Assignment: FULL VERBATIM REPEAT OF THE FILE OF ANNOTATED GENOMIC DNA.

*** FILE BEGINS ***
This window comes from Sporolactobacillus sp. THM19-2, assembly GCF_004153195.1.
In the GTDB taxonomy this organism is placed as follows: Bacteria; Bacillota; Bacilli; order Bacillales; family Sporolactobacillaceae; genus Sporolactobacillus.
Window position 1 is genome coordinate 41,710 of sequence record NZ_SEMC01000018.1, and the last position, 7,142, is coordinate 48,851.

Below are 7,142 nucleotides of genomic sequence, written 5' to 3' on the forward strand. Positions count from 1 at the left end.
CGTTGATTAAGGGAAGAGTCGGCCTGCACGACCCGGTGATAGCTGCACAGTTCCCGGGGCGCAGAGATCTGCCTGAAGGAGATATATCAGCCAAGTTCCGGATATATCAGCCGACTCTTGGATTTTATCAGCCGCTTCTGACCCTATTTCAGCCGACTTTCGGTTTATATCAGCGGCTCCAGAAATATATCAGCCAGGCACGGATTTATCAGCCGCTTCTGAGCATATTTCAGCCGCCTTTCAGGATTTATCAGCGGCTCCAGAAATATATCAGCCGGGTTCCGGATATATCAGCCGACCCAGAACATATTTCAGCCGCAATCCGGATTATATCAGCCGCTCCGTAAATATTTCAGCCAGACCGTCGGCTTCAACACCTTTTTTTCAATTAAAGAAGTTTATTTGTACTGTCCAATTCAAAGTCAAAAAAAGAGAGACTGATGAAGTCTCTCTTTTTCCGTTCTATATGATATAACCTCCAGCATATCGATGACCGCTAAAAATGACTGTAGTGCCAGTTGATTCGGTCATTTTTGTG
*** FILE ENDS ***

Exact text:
This window comes from Sporolactobacillus sp. THM19-2, assembly GCF_004153195.1.
In the GTDB taxonomy this organism is placed as follows: Bacteria; Bacillota; Bacilli; order Bacillales; family Sporolactobacillaceae; genus Sporolactobacillus.
Window position 1 is genome coordinate 41,710 of sequence record NZ_SEMC01000018.1, and the last position, 7,142, is coordinate 48,851.

Below are 7,142 nucleotides of genomic sequence, written 5' to 3' on the forward strand. Positions count from 1 at the left end.
CGTTGATTAAGGGAAGAGTCGGCCTGCACGACCCGGTGATAGCTGCACAGTTCCCGGGGCGCAGAGATCTGCCTGAAGGAGATATATCAGCCAAGTTCCGGATATATCAGCCGACTCTTGGATTTTATCAGCCGCTTCTGACCCTATTTCAGCCGACTTTCGGTTTATATCAGCGGCTCCAGAAATATATCAGCCAGGCACGGATTTATCAGCCGCTTCTGAGCATATTTCAGCCGCCTTTCAGGATTTATCAGCGGCTCCAGAAATATATCAGCCGGGTTCCGGATATATCAGCCGACCCAGAACATATTTCAGCCGCAATCCGGATTATATCAGCCGCTCCGTAAATATTTCAGCCAGACCGTCGGCTTCAACACCTTTTTTTCAATTAAAGAAGTTTATTTGTACTGTCCAATTCAAAGTCAAAAAAAGAGAGACTGATGAAGTCTCTCTTTTTCCGTTCTATATGATATAACCTCCAGCATATCGATGACCGCTAAAAATGACTGTAGTGCCAGTTGATTCGGTCATTTTTGTG